FAIRFIELD — The L.C. Bates Museum has been awarded a grant from the National Endowment for the Humanities for ongoing efforts to preserve the museum’s collection.

A Good Will-Hinckley program, the museum has a broad collection with exhibits ranging from natural history to the arts, as well as local area history and the history of Good-Will Hinckley. The museum has received a number of grants from the National Endowment for the Humanities over the years, said museum director and curator Deborah Staber, as part of the ongoing effort to better preserve its artifacts and exhibits.

“We really appreciate the grant from the (National Endowment for the Humanities), because it helps and really supports storing the collections of Good Will-Hinckley — there’s many archival materials, and other things that are really important for understanding the research and many descendants and many alumni care about it,” Staber said.

This is phase seven of the process, Staber said, and the money will be used to buy shelving and cases to showcase artifacts, as well as to train staff and volunteers on preservation practices. Staber had also been planning to hold a workshop with the public and museum professionals to discuss the best practices for safe storage — although with the state of the pandemic what exactly that will look like is still up in the air.

The latest grant is for $4,762, and while it may seem small, Staber said that it is the ideal size for the work. Any larger a dollar amount, and the museum wouldn’t have the staff or volunteers to do all the required work.

“Basically, what this project is doing is helping us preserve the artifacts better and we have wonderful volunteers that we’re better training because of the project,” Staber said. “It’s very important to get it or we would not be able to do these projects to help get (the items) all stored and taken care of.”


The NEH grant is part of $28.4 million donated to 239 projects across the country.

The grants “demonstrate the resilience and breadth of our nation’s humanities institutions and practitioners,” the organization’s acting chairman, Adam Wolfson, said in a news release. “From education programs that will enrich teaching in college and high school classrooms to multi-institutional research initiatives, these excellent projects will advance the teaching, preservation, and understanding of history and culture.”

Joshua Schmalzel inspects a butter churner Tuesday as his father, Joe, both volunteer to organize some of the antiquities at the L.C. Bates Museum at the Good Will-Hinckley campus. The Fairfield museum has received a $4,762 grant from the National Endowment for the Humanities for its ongoing efforts to preserve the museum’s collection. Michael G. Seamans/Morning Sentinel

A local institution in the Hinckley area of Fairfield, the L.C. Bates Museum was started by George Walter Hinckley — who founded the Good Will-Hinckley Homes for Boys and Girls in 1889. Hinckley collected items throughout his life and displayed them in smaller ways over the years.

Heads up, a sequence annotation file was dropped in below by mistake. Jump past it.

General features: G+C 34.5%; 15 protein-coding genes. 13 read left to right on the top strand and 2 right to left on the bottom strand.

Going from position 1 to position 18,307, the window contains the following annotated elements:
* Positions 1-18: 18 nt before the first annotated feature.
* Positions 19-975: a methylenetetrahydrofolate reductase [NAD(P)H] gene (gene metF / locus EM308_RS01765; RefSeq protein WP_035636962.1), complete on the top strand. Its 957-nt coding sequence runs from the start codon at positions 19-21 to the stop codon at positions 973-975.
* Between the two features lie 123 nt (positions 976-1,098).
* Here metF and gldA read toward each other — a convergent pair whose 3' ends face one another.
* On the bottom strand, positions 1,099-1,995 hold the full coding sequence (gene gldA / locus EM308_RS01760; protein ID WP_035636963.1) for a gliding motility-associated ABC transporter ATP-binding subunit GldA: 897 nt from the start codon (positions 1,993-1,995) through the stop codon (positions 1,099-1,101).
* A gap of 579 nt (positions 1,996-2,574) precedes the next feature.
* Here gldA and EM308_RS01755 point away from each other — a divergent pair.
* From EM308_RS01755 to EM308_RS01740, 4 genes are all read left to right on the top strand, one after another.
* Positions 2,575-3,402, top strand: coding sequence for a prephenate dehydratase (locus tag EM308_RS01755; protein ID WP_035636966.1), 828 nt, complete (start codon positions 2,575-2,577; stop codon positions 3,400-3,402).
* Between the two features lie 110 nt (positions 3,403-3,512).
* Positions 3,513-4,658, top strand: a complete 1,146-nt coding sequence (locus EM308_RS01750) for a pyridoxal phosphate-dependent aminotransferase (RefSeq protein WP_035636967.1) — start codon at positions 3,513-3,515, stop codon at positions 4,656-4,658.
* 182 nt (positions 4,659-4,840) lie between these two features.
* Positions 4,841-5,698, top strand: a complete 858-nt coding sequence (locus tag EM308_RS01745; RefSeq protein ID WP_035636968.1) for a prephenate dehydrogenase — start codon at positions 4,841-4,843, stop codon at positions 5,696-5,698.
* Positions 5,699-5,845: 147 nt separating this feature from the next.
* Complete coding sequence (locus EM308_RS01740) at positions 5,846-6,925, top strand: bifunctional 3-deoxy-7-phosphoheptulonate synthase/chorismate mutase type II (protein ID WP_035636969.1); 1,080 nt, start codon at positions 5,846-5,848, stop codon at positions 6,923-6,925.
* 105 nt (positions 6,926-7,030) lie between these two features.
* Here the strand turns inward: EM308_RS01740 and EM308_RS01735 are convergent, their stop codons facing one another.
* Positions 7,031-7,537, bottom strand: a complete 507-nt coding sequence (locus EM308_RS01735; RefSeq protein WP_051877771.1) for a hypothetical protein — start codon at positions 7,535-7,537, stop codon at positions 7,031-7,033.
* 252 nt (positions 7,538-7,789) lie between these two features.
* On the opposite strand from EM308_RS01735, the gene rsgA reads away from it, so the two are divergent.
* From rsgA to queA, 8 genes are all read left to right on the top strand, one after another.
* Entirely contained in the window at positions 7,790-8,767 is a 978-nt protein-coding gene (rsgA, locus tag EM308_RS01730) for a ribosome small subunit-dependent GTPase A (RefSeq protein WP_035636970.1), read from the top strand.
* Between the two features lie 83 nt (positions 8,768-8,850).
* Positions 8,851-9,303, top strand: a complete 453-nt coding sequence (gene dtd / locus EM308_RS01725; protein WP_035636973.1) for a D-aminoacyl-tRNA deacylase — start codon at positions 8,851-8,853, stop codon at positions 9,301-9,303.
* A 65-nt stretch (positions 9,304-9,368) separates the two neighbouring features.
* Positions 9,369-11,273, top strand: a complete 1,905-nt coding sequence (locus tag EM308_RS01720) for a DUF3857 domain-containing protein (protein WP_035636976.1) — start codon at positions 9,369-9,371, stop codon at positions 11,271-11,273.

The items were first moved into the current building around 1905, when it was then used as a manual training school. Later, Lewis C. Bates provided the majority of the funds to transition the building fully into a museum — and so it was named after him.

The museum itself is not fully open to the public right now, as it shut down in March 2020 because of the COVID-19 pandemic. They were considering reopening in July, Staber said, but as cases in the area began to rise they decided to hold off.

Part of the difficulty is that the museum building itself is old, and the exhibit setup in the rooms are not conducive to physical distancing, Staber said.


But they have made an effort to come up with creative offerings in the meantime. The museum has put together educational kits for children, which have been incredibly popular, Staber said. She has had requests from teachers for more, and they are in the process of putting together another set.

“Last year, we made over 5,000 kids kits, which are like nature kits that were taken to schools to be individually sent out or could be picked up at the museum by families,” Staber said. “Right now, we have 500 ready for this year to go and teachers do want them, they were successful during the virus.”

Joe Schmalzel volunteers to organize some of the antiquities Tuesday at the L.C. Bates Museum at the Good Will-Hinckley campus. The Fairfield museum has received a $4,762 grant from the National Endowment for the Humanities for its ongoing efforts to preserve the museum’s collection. Michael G. Seamans/Morning Sentinel

The trails around the museum are still open to the public along with accompanying self-guided tours, and Staber said she has seen a lot of people utilize those.

The museum offered a few outdoor programs this summer for kids — single day programs to replace their usual summer camps. While they saw steady participation there, it wasn’t as high as their regular summer programs, Staber said.

She said she suspected that some parents are still hesitant to send young children, who are not eligible for the vaccine, to group events.

Although the museum is not open to the public, volunteers have still been able to come in and work on maintaining and storing the collection, and will continue to do so under this phase of the grant project.

And while that side of the museum moves on despite the pandemic, Staber said she is looking forward to a time when they can reopen as she misses the sounds of visitors.

“I’ll have to say that it’s really terrible not to hear all the children out there yelling and excited,” Staber said. “It’s just very quiet.”

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